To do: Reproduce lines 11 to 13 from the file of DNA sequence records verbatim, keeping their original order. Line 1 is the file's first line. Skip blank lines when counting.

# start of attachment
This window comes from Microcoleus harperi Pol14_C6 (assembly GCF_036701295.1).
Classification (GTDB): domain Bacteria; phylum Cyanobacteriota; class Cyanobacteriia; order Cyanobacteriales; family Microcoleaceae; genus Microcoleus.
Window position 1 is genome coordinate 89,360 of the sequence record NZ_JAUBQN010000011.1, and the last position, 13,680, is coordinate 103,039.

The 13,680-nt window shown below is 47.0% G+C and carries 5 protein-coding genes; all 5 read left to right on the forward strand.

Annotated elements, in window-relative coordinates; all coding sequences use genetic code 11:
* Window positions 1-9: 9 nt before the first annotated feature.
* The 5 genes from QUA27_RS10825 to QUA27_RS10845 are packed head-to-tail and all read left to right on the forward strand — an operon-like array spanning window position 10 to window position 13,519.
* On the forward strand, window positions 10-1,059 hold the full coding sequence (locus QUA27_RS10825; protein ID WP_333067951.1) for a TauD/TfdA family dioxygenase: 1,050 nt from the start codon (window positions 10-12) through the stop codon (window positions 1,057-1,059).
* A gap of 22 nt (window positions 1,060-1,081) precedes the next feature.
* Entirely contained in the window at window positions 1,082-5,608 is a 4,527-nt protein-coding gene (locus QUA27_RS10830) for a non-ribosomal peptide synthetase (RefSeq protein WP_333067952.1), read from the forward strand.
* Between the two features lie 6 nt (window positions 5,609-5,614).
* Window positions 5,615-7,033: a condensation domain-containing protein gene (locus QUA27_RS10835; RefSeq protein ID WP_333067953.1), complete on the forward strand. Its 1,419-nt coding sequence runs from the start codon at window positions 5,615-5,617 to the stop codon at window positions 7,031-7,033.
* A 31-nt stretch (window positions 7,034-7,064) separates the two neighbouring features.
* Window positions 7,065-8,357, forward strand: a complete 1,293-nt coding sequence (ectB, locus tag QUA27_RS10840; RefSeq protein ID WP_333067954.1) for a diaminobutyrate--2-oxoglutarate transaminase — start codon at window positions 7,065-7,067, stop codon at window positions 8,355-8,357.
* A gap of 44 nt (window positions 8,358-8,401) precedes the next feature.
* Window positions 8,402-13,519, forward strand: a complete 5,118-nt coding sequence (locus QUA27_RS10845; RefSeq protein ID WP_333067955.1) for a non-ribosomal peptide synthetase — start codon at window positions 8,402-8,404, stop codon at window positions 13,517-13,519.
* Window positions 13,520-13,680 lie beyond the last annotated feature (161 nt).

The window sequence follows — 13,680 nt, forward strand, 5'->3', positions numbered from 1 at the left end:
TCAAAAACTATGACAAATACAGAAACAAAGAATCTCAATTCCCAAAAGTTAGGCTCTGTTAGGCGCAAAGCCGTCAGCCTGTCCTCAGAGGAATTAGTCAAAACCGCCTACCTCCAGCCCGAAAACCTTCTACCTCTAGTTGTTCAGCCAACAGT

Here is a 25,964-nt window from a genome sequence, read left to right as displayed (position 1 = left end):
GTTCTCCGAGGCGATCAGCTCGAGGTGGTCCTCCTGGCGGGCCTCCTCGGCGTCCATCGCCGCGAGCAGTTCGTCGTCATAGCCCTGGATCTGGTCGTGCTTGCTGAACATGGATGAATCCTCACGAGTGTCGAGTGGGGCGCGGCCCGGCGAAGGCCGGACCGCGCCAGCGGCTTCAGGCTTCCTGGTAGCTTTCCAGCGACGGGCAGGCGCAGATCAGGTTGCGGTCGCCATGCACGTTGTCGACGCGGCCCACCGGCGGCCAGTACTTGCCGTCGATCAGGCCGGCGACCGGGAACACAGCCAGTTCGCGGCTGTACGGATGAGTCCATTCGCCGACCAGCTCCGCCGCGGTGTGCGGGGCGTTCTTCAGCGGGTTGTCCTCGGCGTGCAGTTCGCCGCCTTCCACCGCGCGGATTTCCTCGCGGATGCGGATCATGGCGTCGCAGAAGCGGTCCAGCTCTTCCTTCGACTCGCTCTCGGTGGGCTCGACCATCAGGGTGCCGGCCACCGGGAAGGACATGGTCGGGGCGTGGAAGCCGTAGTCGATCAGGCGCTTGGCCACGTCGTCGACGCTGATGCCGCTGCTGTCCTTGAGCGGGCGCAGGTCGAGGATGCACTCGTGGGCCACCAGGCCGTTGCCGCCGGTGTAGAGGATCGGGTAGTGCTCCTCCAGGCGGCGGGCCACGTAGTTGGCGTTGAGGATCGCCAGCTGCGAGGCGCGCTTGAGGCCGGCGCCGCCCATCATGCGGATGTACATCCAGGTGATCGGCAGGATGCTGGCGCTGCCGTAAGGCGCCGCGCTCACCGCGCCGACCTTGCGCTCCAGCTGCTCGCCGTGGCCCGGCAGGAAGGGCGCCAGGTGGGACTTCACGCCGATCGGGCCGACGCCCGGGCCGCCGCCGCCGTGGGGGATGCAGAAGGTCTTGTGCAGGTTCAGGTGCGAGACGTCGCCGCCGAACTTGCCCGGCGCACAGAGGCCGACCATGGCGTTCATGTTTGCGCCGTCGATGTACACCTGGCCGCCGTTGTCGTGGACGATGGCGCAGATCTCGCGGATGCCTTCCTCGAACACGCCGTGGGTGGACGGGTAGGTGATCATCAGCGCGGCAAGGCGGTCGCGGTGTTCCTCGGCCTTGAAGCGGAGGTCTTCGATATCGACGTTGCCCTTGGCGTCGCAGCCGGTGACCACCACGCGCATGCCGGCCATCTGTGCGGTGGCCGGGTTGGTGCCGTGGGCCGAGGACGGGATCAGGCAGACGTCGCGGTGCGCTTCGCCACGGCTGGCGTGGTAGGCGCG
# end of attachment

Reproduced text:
* Between the two features lie 6 nt (window positions 5,609-5,614).
* Window positions 5,615-7,033: a condensation domain-containing protein gene (locus QUA27_RS10835; RefSeq protein ID WP_333067953.1), complete on the forward strand. Its 1,419-nt coding sequence runs from the start codon at window positions 5,615-5,617 to the stop codon at window positions 7,031-7,033.
* A 31-nt stretch (window positions 7,034-7,064) separates the two neighbouring features.